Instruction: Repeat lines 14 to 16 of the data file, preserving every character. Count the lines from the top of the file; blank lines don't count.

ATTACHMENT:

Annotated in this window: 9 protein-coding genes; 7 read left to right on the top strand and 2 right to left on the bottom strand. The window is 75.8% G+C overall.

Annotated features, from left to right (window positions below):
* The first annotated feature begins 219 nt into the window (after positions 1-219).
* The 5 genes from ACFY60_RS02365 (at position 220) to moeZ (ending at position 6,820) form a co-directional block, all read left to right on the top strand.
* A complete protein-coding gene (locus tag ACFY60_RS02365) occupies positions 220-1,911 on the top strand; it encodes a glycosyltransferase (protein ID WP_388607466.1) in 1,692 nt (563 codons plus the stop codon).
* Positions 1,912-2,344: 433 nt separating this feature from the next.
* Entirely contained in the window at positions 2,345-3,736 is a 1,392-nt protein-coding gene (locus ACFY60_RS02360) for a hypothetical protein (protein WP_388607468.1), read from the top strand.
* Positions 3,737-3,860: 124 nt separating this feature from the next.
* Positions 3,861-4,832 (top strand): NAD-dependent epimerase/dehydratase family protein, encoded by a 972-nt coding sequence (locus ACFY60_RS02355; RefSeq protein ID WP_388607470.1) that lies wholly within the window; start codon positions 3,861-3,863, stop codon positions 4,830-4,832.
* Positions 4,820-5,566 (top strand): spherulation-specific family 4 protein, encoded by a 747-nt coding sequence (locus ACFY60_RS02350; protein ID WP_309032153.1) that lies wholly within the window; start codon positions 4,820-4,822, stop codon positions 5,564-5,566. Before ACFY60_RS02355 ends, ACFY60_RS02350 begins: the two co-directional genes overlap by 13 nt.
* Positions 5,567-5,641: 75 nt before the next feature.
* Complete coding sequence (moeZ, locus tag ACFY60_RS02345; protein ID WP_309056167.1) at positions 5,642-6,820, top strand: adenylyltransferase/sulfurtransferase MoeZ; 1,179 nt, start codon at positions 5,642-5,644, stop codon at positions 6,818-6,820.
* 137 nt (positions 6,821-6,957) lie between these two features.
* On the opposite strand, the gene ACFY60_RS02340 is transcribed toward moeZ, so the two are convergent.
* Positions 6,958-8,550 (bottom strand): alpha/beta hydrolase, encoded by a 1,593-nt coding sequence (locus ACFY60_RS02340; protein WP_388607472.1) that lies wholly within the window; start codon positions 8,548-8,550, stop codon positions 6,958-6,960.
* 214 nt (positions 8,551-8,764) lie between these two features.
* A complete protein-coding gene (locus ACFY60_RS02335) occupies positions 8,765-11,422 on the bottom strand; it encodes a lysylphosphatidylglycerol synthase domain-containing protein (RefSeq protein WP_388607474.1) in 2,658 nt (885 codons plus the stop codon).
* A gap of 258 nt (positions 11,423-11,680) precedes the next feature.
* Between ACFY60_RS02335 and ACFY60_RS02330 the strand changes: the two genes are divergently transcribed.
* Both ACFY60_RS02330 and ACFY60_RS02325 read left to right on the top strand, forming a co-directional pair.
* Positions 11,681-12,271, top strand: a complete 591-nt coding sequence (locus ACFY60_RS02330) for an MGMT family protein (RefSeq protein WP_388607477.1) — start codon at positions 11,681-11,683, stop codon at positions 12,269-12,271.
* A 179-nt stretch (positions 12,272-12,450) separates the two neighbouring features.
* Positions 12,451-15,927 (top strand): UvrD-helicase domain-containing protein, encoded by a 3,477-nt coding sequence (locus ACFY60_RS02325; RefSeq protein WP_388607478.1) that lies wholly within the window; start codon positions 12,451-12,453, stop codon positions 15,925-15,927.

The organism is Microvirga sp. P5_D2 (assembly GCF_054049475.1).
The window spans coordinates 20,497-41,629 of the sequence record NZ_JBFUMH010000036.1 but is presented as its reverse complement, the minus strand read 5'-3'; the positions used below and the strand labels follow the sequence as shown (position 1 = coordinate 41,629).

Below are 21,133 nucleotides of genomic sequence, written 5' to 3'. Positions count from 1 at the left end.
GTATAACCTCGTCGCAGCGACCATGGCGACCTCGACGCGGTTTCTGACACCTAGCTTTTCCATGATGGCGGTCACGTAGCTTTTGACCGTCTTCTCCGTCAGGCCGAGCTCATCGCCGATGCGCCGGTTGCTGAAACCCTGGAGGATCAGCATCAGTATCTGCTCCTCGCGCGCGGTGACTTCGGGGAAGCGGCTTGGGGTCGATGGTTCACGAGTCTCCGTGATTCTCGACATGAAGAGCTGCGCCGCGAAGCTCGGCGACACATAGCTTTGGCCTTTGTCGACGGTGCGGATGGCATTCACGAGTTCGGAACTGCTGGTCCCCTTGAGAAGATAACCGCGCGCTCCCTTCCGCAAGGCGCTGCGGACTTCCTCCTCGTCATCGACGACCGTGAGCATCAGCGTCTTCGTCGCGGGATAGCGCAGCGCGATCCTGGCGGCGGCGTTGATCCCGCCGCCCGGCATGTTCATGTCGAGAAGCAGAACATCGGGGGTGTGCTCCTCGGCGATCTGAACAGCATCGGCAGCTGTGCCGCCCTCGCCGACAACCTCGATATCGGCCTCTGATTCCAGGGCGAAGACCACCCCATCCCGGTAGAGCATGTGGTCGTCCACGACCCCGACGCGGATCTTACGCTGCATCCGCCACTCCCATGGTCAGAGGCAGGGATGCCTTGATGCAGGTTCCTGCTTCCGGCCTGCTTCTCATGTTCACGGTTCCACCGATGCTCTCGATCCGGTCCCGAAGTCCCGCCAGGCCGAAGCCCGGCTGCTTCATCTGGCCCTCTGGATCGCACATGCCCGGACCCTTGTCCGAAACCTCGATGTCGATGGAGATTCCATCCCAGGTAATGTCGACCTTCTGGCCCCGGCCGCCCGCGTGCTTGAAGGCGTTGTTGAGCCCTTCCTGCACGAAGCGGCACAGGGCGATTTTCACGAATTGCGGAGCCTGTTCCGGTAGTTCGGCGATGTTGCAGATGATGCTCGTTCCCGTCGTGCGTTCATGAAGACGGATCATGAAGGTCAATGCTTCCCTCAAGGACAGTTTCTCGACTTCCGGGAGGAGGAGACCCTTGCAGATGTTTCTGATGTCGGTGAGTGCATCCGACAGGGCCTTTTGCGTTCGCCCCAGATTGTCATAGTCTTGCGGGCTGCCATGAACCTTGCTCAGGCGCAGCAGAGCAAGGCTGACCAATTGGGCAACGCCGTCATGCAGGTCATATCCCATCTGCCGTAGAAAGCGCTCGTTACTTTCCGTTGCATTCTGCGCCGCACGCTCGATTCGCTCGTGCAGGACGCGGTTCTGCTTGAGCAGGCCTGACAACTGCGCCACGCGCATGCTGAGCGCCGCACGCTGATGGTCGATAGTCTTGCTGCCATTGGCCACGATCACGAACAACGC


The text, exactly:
* On the opposite strand, the gene ACFY60_RS02340 is transcribed toward moeZ, so the two are convergent.
* Positions 6,958-8,550 (bottom strand): alpha/beta hydrolase, encoded by a 1,593-nt coding sequence (locus ACFY60_RS02340; protein WP_388607472.1) that lies wholly within the window; start codon positions 8,548-8,550, stop codon positions 6,958-6,960.
* 214 nt (positions 8,551-8,764) lie between these two features.